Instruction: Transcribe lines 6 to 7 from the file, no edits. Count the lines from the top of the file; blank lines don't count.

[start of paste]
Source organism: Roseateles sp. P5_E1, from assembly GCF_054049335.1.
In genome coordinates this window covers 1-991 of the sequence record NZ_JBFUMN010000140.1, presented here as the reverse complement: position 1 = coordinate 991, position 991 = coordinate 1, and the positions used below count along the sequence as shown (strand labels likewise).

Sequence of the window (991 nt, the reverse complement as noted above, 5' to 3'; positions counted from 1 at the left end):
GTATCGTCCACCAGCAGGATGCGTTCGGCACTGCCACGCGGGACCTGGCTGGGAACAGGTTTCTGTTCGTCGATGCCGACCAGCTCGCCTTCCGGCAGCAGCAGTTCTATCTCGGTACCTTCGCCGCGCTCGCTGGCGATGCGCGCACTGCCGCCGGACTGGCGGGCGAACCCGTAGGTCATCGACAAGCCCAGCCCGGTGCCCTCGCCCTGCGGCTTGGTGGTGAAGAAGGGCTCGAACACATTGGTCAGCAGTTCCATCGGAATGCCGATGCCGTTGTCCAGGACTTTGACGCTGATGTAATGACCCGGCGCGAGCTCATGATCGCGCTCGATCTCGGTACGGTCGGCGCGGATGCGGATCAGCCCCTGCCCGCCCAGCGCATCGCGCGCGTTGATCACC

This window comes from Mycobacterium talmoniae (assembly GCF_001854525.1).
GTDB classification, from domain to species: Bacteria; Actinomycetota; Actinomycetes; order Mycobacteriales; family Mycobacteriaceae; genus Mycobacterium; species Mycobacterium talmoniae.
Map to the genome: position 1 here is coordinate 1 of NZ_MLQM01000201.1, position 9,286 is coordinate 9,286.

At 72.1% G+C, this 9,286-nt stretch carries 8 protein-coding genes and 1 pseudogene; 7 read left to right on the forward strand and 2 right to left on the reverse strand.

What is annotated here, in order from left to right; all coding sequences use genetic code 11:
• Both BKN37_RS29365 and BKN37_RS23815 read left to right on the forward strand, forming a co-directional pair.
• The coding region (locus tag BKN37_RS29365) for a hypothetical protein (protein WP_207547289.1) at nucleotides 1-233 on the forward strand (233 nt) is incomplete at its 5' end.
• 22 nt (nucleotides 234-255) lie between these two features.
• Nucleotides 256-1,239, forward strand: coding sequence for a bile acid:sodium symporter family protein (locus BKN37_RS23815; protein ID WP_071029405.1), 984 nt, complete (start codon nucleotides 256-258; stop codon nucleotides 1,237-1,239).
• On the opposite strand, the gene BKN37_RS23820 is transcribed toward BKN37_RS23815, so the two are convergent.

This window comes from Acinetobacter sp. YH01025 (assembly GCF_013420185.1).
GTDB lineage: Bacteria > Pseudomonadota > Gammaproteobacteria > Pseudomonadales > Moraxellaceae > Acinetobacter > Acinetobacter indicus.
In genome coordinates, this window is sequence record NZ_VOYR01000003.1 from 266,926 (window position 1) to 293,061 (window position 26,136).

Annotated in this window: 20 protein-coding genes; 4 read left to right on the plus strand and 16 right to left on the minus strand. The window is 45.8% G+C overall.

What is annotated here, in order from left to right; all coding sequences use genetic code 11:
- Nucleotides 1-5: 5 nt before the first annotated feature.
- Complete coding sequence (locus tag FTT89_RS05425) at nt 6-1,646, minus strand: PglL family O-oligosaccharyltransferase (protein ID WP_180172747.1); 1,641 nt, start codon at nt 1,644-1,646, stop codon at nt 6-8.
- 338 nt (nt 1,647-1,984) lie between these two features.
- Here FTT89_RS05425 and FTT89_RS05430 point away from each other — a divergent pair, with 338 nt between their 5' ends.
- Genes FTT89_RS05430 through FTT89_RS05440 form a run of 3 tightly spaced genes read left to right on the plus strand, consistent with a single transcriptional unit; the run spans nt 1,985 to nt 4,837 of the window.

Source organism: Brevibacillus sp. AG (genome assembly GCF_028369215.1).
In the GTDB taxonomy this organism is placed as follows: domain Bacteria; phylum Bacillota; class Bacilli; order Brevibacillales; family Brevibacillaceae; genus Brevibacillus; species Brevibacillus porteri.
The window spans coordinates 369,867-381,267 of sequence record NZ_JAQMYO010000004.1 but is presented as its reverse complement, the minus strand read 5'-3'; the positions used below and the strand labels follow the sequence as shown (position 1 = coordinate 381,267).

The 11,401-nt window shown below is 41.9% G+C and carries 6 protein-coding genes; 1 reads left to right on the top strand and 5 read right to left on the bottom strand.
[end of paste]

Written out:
GTDB classification, from domain to species: Bacteria; Actinomycetota; Actinomycetes; order Mycobacteriales; family Mycobacteriaceae; genus Mycobacterium; species Mycobacterium talmoniae.
Map to the genome: position 1 here is coordinate 1 of NZ_MLQM01000201.1, position 9,286 is coordinate 9,286.